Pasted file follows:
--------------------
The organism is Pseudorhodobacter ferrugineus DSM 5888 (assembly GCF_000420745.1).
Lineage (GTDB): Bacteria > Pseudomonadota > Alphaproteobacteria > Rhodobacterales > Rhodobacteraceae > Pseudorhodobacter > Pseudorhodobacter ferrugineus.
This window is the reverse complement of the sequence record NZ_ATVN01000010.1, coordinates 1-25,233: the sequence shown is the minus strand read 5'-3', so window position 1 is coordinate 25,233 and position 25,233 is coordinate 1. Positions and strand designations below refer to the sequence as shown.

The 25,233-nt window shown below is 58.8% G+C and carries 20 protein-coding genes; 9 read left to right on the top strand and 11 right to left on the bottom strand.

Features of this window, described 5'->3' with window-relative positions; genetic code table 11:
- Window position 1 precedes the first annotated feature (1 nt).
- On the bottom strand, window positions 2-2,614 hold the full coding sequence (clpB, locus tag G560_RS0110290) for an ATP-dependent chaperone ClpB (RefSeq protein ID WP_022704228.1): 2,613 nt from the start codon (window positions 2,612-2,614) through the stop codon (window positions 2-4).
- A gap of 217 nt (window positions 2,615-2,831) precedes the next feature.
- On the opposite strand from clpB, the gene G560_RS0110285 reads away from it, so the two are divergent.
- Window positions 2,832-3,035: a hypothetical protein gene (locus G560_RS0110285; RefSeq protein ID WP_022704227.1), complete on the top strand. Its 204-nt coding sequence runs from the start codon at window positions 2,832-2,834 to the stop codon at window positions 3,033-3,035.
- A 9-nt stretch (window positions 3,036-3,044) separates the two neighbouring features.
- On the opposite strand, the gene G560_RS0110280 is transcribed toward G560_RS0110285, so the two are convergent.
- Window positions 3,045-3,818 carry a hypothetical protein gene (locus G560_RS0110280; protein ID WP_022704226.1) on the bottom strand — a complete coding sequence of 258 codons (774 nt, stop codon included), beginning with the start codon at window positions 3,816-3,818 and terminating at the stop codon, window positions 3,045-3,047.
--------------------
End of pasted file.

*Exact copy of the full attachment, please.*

The organism is Pseudorhodobacter ferrugineus DSM 5888 (assembly GCF_000420745.1).
Lineage (GTDB): Bacteria > Pseudomonadota > Alphaproteobacteria > Rhodobacterales > Rhodobacteraceae > Pseudorhodobacter > Pseudorhodobacter ferrugineus.
This window is the reverse complement of the sequence record NZ_ATVN01000010.1, coordinates 1-25,233: the sequence shown is the minus strand read 5'-3', so window position 1 is coordinate 25,233 and position 25,233 is coordinate 1. Positions and strand designations below refer to the sequence as shown.

The 25,233-nt window shown below is 58.8% G+C and carries 20 protein-coding genes; 9 read left to right on the top strand and 11 right to left on the bottom strand.

Features of this window, described 5'->3' with window-relative positions; genetic code table 11:
- Window position 1 precedes the first annotated feature (1 nt).
- On the bottom strand, window positions 2-2,614 hold the full coding sequence (clpB, locus tag G560_RS0110290) for an ATP-dependent chaperone ClpB (RefSeq protein ID WP_022704228.1): 2,613 nt from the start codon (window positions 2,612-2,614) through the stop codon (window positions 2-4).
- A gap of 217 nt (window positions 2,615-2,831) precedes the next feature.
- On the opposite strand from clpB, the gene G560_RS0110285 reads away from it, so the two are divergent.
- Window positions 2,832-3,035: a hypothetical protein gene (locus G560_RS0110285; RefSeq protein ID WP_022704227.1), complete on the top strand. Its 204-nt coding sequence runs from the start codon at window positions 2,832-2,834 to the stop codon at window positions 3,033-3,035.
- A 9-nt stretch (window positions 3,036-3,044) separates the two neighbouring features.
- On the opposite strand, the gene G560_RS0110280 is transcribed toward G560_RS0110285, so the two are convergent.
- Window positions 3,045-3,818 carry a hypothetical protein gene (locus G560_RS0110280; protein ID WP_022704226.1) on the bottom strand — a complete coding sequence of 258 codons (774 nt, stop codon included), beginning with the start codon at window positions 3,816-3,818 and terminating at the stop codon, window positions 3,045-3,047.